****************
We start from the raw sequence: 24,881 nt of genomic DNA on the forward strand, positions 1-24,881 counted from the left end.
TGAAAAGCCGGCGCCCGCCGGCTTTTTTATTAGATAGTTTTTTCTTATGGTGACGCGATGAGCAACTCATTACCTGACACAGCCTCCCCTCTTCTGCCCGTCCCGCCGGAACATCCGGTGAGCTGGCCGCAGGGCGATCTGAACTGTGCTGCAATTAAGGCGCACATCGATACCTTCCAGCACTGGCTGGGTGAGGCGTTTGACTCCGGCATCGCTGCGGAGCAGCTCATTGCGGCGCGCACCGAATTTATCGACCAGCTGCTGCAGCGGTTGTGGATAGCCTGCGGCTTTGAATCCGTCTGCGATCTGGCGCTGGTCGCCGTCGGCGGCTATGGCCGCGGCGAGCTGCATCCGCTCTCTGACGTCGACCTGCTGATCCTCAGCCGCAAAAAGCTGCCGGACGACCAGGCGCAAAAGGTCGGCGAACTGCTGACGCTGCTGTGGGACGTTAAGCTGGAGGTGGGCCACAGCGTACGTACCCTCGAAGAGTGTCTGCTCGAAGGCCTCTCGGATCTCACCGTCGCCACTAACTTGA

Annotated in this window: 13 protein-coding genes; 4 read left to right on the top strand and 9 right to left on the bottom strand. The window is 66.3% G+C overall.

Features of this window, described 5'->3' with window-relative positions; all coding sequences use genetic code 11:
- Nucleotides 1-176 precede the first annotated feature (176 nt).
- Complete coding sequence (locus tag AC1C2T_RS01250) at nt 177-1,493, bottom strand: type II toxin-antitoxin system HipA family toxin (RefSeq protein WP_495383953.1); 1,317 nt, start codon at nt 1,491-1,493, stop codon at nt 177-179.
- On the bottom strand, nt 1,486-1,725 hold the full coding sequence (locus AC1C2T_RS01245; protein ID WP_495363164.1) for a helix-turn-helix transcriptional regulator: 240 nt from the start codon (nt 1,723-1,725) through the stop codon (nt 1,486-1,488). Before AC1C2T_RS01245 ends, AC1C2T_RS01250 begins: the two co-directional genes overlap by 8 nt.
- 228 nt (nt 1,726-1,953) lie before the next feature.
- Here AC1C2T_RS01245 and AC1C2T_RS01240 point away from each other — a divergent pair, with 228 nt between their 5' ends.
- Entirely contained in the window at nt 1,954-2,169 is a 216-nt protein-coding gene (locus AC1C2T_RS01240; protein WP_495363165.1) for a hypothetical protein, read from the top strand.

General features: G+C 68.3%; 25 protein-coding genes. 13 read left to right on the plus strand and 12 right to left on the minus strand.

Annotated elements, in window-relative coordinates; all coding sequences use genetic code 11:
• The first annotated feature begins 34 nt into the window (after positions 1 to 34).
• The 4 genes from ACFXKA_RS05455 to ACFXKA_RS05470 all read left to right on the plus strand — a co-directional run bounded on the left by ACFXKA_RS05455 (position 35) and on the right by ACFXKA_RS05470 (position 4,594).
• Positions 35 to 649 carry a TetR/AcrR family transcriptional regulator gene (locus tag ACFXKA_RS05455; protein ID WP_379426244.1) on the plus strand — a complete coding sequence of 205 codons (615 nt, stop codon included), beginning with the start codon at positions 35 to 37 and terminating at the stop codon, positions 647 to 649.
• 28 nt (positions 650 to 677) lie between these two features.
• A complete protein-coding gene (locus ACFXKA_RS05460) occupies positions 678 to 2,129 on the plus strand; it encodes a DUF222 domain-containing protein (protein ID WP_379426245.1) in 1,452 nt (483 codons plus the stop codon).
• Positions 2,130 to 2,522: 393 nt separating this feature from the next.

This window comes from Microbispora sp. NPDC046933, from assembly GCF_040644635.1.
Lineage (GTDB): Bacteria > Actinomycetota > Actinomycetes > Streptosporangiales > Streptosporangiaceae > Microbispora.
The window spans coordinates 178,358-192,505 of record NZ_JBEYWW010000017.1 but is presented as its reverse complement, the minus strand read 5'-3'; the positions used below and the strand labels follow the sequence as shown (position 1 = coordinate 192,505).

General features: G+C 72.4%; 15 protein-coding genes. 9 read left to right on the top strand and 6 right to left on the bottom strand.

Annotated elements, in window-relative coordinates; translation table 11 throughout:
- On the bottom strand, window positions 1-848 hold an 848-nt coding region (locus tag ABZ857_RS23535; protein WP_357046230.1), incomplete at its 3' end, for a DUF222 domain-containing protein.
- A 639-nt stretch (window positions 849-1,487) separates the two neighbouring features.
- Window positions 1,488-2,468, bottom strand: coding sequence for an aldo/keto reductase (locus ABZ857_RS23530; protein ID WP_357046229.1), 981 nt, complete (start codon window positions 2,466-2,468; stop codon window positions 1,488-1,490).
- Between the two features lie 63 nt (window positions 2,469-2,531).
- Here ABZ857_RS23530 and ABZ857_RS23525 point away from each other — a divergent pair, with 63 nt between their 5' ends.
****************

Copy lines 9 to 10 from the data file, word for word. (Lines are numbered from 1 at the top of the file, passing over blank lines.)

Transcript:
- Here AC1C2T_RS01245 and AC1C2T_RS01240 point away from each other — a divergent pair, with 228 nt between their 5' ends.
- Entirely contained in the window at nt 1,954-2,169 is a 216-nt protein-coding gene (locus AC1C2T_RS01240; protein WP_495363165.1) for a hypothetical protein, read from the top strand.